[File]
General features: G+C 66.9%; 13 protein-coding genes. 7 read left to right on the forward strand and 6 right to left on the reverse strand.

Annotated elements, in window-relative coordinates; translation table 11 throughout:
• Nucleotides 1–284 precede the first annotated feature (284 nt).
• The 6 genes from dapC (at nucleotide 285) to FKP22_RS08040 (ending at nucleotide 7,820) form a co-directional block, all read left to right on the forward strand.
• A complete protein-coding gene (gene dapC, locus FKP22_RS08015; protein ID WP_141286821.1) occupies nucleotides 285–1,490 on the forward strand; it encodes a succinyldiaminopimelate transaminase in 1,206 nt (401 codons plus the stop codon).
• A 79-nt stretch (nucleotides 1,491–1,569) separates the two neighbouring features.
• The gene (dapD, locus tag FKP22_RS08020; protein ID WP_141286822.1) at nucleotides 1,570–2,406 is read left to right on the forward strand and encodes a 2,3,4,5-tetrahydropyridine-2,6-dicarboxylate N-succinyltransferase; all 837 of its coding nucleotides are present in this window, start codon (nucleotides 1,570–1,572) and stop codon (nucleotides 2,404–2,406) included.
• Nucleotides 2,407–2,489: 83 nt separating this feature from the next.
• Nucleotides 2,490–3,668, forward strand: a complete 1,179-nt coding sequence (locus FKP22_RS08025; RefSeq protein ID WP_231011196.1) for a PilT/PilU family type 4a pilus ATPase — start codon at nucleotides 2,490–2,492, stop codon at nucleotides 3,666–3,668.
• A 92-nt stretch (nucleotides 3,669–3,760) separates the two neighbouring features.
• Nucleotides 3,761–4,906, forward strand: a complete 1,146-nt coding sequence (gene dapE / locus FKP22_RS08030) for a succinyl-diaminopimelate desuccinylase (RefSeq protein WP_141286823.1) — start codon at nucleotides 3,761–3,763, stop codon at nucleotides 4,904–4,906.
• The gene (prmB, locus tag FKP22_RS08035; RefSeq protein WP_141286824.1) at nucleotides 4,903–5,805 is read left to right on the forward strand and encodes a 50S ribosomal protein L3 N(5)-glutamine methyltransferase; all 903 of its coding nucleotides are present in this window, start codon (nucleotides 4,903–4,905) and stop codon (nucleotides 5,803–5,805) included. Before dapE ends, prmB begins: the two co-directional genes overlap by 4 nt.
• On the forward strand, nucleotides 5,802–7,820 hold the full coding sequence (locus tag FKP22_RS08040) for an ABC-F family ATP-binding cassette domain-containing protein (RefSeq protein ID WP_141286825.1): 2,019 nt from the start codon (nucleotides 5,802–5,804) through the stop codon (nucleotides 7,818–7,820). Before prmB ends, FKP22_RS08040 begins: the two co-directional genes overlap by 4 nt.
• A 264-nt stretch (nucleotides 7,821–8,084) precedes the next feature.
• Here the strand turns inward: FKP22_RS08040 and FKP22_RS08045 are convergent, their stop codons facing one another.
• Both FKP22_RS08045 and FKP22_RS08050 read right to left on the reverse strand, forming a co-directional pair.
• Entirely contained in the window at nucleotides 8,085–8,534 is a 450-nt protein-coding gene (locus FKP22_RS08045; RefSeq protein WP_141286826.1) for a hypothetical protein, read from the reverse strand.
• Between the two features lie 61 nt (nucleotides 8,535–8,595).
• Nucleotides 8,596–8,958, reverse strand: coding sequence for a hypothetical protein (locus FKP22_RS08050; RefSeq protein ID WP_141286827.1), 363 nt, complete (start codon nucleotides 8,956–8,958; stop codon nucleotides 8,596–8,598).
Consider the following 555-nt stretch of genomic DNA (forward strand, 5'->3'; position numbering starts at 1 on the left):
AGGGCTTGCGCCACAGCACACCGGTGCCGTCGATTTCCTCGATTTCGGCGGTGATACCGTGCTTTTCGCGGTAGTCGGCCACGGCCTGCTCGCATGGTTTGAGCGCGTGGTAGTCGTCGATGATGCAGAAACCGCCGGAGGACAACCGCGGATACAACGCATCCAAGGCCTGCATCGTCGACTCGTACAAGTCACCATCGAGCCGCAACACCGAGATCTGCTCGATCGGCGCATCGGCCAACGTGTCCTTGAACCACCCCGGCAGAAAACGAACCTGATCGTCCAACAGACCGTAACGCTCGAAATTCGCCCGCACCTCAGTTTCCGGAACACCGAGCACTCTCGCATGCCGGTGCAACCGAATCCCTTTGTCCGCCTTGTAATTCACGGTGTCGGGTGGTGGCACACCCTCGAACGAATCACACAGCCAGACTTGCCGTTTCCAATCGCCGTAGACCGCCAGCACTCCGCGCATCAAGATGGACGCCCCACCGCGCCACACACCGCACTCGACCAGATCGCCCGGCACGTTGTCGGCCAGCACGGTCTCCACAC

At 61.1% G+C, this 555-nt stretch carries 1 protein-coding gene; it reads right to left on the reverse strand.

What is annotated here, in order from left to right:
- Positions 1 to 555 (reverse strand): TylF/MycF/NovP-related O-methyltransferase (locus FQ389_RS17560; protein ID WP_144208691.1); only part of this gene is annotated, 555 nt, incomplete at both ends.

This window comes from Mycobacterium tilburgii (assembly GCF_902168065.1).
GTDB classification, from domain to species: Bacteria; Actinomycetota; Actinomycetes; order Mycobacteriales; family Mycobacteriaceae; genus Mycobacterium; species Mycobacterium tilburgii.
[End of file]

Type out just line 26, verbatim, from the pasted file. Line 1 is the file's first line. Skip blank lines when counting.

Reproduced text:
GTDB classification, from domain to species: Bacteria; Actinomycetota; Actinomycetes; order Mycobacteriales; family Mycobacteriaceae; genus Mycobacterium; species Mycobacterium tilburgii.